The first suspect is the brake booster; the 2nd is the rear wheels.
You need to do a complete brake check to find out where the fluid is going.
It is a good practice to always do a safety check before driving any
vintage car. You should check the brakes by pumping them, check for brake
lights, pump the clutch pedal, check fluid levels, check the turn signals,
driving lights and headlights. If anything is not working or does not seem
right; fix it before driving.
I also recommend you check the complete brake system at least once
per year and always before taking a long trip to a United or car show; its
just good safety practice. This is also a good practice for your daily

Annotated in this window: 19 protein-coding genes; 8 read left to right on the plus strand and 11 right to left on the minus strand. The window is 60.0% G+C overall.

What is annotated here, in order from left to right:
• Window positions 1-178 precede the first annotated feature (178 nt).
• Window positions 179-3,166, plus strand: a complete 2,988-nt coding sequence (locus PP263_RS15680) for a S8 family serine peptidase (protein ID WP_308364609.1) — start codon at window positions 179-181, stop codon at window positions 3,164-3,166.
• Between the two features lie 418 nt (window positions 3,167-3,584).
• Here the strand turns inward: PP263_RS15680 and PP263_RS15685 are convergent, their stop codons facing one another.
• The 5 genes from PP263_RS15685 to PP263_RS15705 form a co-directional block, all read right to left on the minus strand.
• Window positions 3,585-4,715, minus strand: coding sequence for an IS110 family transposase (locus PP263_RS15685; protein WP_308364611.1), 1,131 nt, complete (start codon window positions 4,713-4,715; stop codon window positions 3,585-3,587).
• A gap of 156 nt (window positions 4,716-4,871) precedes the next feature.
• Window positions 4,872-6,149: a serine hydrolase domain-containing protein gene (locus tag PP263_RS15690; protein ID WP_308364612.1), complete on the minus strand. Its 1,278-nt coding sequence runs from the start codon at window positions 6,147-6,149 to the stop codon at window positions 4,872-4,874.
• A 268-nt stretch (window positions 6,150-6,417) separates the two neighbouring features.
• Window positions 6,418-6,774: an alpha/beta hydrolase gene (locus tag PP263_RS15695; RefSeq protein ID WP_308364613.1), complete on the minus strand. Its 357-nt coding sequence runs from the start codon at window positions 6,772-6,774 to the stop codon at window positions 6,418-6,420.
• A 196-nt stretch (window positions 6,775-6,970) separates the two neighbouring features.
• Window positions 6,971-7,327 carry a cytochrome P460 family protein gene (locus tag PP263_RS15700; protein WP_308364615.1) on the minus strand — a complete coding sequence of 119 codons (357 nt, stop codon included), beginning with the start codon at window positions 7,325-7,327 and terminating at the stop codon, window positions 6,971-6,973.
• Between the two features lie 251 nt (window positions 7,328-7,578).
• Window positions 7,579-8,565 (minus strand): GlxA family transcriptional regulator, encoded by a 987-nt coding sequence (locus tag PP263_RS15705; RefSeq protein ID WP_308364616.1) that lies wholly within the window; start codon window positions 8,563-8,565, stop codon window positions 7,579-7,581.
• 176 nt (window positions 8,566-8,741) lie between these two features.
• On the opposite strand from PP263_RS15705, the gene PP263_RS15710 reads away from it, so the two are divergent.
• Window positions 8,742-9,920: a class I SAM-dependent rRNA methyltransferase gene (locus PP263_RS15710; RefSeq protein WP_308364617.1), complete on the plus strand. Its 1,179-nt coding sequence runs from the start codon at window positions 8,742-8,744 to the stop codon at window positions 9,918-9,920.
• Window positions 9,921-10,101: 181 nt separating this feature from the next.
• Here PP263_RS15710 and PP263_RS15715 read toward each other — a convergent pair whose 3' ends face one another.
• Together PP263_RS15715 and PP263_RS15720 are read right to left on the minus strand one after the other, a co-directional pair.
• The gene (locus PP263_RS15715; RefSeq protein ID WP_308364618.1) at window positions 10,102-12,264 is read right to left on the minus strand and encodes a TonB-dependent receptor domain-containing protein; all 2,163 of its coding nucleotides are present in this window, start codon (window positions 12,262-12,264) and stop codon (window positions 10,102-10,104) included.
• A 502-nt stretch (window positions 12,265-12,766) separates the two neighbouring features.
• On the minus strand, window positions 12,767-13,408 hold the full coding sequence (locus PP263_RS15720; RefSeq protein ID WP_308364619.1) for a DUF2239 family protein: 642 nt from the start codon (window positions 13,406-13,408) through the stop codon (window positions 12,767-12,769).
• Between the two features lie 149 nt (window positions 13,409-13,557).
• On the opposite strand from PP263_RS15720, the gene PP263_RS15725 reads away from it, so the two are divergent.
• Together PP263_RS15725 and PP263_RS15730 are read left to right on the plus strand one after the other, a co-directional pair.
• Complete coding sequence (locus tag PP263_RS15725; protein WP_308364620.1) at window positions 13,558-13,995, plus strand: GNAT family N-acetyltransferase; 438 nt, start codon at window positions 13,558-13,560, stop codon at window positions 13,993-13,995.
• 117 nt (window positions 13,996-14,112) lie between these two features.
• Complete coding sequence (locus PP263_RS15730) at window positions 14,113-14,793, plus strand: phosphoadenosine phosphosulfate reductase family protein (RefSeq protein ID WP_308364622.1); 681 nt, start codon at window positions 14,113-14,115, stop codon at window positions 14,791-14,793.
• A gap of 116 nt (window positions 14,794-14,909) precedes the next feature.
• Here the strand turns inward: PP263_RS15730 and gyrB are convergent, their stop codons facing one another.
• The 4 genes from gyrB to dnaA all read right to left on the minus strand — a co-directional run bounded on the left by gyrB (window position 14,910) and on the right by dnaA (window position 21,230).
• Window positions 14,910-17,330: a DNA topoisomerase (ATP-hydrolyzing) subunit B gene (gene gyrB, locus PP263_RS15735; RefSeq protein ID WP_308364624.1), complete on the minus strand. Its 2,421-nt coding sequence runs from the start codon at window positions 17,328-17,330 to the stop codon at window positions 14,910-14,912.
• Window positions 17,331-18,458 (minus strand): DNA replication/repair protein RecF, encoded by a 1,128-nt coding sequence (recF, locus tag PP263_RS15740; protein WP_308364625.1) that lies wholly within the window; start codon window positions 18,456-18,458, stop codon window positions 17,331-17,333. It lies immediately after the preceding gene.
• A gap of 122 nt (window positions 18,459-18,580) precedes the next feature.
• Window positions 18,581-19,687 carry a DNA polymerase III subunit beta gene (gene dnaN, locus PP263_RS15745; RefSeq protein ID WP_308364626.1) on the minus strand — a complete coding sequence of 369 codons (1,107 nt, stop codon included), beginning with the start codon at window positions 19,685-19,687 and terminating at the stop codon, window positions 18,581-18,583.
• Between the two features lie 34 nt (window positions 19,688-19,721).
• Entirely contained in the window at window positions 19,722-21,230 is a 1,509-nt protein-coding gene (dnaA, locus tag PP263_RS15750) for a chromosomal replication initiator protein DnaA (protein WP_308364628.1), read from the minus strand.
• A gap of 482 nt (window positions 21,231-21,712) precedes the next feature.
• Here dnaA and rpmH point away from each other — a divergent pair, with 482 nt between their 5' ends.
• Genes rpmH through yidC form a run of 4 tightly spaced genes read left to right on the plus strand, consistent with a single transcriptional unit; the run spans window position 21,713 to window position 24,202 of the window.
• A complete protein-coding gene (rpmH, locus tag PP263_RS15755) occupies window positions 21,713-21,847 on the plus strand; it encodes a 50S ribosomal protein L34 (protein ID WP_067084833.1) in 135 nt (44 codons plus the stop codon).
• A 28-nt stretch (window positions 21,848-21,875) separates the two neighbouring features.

driver; I check the brakes on my daily driver twice per year usually in the
spring and fall.
From: email@example.com [mailto:firstname.lastname@example.org] On
Behalf Of James Pickard
Sent: Monday, February 27, 2006 7:52 AM
To: Tiger List (E-mail)
Subject: No brakes
I drove Tigger yesterday for the first time in a couple of weeks. The brake
pedal seemed to go down more than usual, but the brakes worked. After a few
miles and stops, the pedal went right to the floor with no affect. The
brake fluid reservoir was nearly empty. Refilling it did nothing. I guess
the master cylinder is the first suspect, but I don't see a puddle of fluid
either under the hood or inside the car - maybe a few drops, but not a
reservoir sized puddle. What should I check to identify the problem?
BTW, Happy Mardi Gras
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